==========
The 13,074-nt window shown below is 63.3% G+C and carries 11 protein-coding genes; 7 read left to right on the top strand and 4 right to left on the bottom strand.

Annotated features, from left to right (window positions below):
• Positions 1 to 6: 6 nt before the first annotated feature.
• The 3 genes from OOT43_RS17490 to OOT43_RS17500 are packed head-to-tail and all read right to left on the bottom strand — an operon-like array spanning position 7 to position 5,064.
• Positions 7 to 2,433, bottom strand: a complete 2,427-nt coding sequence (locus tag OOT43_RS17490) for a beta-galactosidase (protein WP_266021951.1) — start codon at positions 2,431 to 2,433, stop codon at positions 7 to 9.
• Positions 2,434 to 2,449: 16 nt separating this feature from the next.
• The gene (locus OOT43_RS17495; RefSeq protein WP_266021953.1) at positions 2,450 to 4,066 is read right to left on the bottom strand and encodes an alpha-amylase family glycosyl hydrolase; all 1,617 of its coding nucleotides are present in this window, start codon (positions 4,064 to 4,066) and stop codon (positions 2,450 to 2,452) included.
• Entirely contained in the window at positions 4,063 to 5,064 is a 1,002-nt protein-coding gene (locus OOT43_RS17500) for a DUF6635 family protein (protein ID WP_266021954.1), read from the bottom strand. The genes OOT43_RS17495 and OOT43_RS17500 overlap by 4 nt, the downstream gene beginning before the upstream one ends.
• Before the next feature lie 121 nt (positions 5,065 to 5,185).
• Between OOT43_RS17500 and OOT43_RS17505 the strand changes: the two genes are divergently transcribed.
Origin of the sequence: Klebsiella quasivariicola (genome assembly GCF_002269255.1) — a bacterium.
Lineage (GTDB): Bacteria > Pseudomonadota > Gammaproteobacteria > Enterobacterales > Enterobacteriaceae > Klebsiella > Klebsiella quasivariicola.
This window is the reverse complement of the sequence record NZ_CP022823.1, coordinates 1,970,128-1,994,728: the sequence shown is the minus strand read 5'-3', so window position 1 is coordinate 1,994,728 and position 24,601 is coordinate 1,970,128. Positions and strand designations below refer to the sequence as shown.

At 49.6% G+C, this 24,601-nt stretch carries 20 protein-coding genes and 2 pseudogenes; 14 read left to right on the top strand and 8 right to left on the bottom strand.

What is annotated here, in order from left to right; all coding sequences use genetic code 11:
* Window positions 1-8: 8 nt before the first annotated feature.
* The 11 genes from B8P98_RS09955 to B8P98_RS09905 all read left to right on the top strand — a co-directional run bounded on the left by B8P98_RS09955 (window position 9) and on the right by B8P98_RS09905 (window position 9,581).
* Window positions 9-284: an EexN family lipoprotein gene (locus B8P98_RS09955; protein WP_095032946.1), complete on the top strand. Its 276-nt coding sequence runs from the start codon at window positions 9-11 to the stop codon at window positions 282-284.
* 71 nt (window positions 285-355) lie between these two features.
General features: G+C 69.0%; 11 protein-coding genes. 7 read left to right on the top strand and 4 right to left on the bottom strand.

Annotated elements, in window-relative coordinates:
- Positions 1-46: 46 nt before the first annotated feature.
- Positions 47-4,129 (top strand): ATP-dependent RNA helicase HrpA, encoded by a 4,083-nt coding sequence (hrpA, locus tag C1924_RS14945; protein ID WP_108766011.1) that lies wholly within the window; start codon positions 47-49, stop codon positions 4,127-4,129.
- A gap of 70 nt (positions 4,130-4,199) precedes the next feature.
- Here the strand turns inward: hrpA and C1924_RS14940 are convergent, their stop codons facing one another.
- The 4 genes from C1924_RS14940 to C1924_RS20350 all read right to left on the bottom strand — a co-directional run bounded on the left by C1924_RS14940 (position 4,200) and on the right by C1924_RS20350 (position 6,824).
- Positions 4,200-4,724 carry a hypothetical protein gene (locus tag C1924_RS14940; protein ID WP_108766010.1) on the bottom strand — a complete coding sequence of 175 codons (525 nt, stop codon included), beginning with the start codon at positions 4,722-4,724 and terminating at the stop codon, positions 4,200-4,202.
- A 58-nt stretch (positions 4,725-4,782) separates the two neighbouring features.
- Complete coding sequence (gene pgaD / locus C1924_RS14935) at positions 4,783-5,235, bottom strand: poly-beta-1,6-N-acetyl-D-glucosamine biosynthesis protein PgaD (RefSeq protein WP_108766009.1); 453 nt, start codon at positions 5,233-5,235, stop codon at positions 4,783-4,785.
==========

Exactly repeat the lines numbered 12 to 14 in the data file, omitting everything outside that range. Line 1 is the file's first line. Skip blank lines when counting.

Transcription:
Lineage (GTDB): Bacteria > Pseudomonadota > Gammaproteobacteria > Enterobacterales > Enterobacteriaceae > Klebsiella > Klebsiella quasivariicola.
This window is the reverse complement of the sequence record NZ_CP022823.1, coordinates 1,970,128-1,994,728: the sequence shown is the minus strand read 5'-3', so window position 1 is coordinate 1,994,728 and position 24,601 is coordinate 1,970,128. Positions and strand designations below refer to the sequence as shown.

At 49.6% G+C, this 24,601-nt stretch carries 20 protein-coding genes and 2 pseudogenes; 14 read left to right on the top strand and 8 right to left on the bottom strand.